The proposed capped framework, encouraging as it does horizontal and vertical inequities, is therefore likely to give rise to further issues of political unacceptability from landowners, smaller entrepreneurial developers and local governments in the short to medium term.

Economic efficiency issues

The proposed capped framework, to the extent that it does not provide for full cost recovery, does not encourage the economically efficient provision of infrastructure and serviced land.

In particular the proposed capped framework does not encourage economic efficiency in the following respects (IC 1993:102):

  • Productive efficiency – The total average cost for infrastructure and serviced land should be minimised by developing land where the total environmental, social and financial cost of providing additional infrastructure and serviced land is the lowest. In general terms this is likely to be in locations near serviced land.
  • Allocative efficiency – The price for infrastructure and serviced land should accordingly reflect the costs incurred in its provision and should not be distorted by taxes, subsidies or other measures. The price for infrastructure should therefore reflect its marginal cost; that is the cost of increasing the capacity of infrastructure to produce one more unit of service to satisfy demand, rather than its average cost.
  • Dynamic efficiency – The infrastructure and serviced land to be provided in the short term should also impose over the long term, the least infrastructure cost, whilst providing the maximum amount of choice for development.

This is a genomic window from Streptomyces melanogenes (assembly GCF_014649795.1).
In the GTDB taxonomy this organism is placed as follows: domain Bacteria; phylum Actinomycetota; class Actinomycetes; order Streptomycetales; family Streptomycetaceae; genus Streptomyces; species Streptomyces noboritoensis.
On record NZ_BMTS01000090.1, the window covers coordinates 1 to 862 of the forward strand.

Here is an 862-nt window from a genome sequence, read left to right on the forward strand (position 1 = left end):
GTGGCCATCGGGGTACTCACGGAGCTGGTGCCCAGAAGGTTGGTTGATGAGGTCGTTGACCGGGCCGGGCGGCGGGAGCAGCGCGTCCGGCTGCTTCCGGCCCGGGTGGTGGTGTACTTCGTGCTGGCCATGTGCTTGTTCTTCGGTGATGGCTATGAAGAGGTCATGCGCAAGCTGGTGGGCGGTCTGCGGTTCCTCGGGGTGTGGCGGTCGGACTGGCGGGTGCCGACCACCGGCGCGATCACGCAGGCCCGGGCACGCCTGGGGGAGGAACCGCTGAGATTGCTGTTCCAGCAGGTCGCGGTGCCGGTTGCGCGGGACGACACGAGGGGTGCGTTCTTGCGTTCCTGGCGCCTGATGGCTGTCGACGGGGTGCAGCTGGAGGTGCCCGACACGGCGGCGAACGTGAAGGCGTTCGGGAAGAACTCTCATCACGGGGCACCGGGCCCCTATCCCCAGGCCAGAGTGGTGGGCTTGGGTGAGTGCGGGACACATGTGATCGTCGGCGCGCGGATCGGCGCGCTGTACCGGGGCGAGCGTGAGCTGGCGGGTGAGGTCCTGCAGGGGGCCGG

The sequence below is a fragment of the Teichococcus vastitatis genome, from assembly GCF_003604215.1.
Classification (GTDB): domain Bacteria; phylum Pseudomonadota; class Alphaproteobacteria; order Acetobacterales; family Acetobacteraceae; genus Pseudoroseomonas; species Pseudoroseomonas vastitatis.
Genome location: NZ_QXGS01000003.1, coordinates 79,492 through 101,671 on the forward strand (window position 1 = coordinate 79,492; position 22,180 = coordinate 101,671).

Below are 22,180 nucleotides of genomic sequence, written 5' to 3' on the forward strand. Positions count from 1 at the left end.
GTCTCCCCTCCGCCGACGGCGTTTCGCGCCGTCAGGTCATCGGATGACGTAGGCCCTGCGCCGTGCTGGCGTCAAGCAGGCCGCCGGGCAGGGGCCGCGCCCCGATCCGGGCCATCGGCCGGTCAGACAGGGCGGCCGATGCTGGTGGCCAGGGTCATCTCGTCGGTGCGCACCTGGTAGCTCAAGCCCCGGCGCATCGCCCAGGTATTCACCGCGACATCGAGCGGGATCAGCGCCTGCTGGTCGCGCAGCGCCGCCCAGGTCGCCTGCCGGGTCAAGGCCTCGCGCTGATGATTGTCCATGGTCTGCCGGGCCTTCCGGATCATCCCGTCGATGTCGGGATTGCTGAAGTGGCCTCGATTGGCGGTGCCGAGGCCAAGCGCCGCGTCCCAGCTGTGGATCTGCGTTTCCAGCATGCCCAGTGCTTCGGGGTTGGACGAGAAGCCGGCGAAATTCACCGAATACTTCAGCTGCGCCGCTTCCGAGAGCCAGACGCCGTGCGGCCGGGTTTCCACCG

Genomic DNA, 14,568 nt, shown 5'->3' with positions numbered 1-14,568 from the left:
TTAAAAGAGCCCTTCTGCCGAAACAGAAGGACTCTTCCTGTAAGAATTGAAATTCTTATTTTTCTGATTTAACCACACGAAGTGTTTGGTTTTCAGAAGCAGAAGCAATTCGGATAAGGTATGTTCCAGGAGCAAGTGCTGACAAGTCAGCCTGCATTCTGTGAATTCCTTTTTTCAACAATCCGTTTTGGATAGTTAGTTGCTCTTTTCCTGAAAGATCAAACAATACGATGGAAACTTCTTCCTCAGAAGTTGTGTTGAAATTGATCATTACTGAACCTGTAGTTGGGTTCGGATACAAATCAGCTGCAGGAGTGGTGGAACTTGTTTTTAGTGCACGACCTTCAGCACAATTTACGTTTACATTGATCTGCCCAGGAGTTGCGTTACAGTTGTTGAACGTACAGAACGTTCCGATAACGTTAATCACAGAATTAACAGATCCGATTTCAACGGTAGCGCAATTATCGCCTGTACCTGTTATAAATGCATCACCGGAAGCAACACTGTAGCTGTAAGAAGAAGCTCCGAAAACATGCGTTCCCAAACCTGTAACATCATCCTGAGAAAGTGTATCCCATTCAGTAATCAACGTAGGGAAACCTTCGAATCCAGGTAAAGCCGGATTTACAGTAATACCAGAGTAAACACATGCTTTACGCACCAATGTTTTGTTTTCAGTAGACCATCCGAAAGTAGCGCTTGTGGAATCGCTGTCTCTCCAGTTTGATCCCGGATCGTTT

The proposed capped framework encourages non-rural settlement patterns which are not economically efficient and are likely to result in dead weight losses that will impose long term financial costs on State and local governments, smaller entrepreneurial developers and some landowners.

Productivity Commission assessments

The Discussion Paper which preceded the Bill for the proposed capped framework (DSDIP 2013) and the Report of the Infrastructure Charges Taskforce (ICT 2011) whose recommendations were implemented in the current capped framework, do not refer to or expressly consider the analysis of developer contributions undertaken by the Productivity Commission or the Henry Tax Review.

It is a concern that the public policy recommendations of the Productivity Commission and the Henry Tax Review have not been implemented in relation to the proposed capped framework and the current capped framework. The following recommendations of the Productivity Commission and the Henry Tax Review are relevant:

  • 1993 Report on Taxation and Financial Policy Impacts on Urban Settlement:
    • Charges should, wherever possible, reflect any significant locational differences in the costs of providing urban infrastructure. Where they cannot do so, they should at least seek to avoid systematic locational bias (IC 1993: chapter B3, section 3.4).
    • While it is necessary to charge explicitly for costs that are common to all developments to transmit efficient location incentives within cities, cost recovery is desirable for reasons of efficient resource management and decision making in relation to the provision of new infrastructure (IC 1993: chapter B3, section 3.5).
  • 2004 Inquiry Report on First Home Ownership:
  • Recommendation 7.1 –
    Developer charges (and charging for infrastructure generally) should be:
    • necessary — with the need for the services concerned clearly demonstrated;